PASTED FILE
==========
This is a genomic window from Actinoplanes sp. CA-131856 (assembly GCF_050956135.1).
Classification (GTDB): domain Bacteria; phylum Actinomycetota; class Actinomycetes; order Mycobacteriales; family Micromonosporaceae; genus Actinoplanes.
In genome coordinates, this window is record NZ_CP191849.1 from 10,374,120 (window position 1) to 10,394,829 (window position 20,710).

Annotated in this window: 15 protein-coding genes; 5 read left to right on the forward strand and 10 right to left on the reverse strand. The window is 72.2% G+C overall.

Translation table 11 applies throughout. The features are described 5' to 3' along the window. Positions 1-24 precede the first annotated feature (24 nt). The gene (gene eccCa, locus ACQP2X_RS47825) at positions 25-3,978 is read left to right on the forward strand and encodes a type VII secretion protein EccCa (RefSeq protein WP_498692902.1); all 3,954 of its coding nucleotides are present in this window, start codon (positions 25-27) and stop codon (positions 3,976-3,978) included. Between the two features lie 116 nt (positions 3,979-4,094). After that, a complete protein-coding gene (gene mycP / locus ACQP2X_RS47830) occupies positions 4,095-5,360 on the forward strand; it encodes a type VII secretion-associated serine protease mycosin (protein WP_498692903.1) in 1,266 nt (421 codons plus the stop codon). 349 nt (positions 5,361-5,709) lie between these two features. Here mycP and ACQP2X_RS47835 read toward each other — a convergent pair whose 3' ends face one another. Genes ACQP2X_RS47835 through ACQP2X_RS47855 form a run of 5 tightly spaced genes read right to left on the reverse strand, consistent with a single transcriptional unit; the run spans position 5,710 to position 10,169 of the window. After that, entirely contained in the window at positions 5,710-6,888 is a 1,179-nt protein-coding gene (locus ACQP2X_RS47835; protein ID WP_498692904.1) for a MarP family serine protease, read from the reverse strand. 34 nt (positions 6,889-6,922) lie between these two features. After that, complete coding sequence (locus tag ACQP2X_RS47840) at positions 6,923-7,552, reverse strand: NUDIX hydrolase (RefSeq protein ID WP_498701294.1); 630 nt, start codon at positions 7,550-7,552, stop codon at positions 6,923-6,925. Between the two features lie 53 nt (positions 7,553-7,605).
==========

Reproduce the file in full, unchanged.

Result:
This is a genomic window from Actinoplanes sp. CA-131856 (assembly GCF_050956135.1).
Classification (GTDB): domain Bacteria; phylum Actinomycetota; class Actinomycetes; order Mycobacteriales; family Micromonosporaceae; genus Actinoplanes.
In genome coordinates, this window is record NZ_CP191849.1 from 10,374,120 (window position 1) to 10,394,829 (window position 20,710).

Annotated in this window: 15 protein-coding genes; 5 read left to right on the forward strand and 10 right to left on the reverse strand. The window is 72.2% G+C overall.

Translation table 11 applies throughout. The features are described 5' to 3' along the window. Positions 1-24 precede the first annotated feature (24 nt). The gene (gene eccCa, locus ACQP2X_RS47825) at positions 25-3,978 is read left to right on the forward strand and encodes a type VII secretion protein EccCa (RefSeq protein WP_498692902.1); all 3,954 of its coding nucleotides are present in this window, start codon (positions 25-27) and stop codon (positions 3,976-3,978) included. Between the two features lie 116 nt (positions 3,979-4,094). After that, a complete protein-coding gene (gene mycP / locus ACQP2X_RS47830) occupies positions 4,095-5,360 on the forward strand; it encodes a type VII secretion-associated serine protease mycosin (protein WP_498692903.1) in 1,266 nt (421 codons plus the stop codon). 349 nt (positions 5,361-5,709) lie between these two features. Here mycP and ACQP2X_RS47835 read toward each other — a convergent pair whose 3' ends face one another. Genes ACQP2X_RS47835 through ACQP2X_RS47855 form a run of 5 tightly spaced genes read right to left on the reverse strand, consistent with a single transcriptional unit; the run spans position 5,710 to position 10,169 of the window. After that, entirely contained in the window at positions 5,710-6,888 is a 1,179-nt protein-coding gene (locus ACQP2X_RS47835; protein ID WP_498692904.1) for a MarP family serine protease, read from the reverse strand. 34 nt (positions 6,889-6,922) lie between these two features. After that, complete coding sequence (locus tag ACQP2X_RS47840) at positions 6,923-7,552, reverse strand: NUDIX hydrolase (RefSeq protein ID WP_498701294.1); 630 nt, start codon at positions 7,550-7,552, stop codon at positions 6,923-6,925. Between the two features lie 53 nt (positions 7,553-7,605).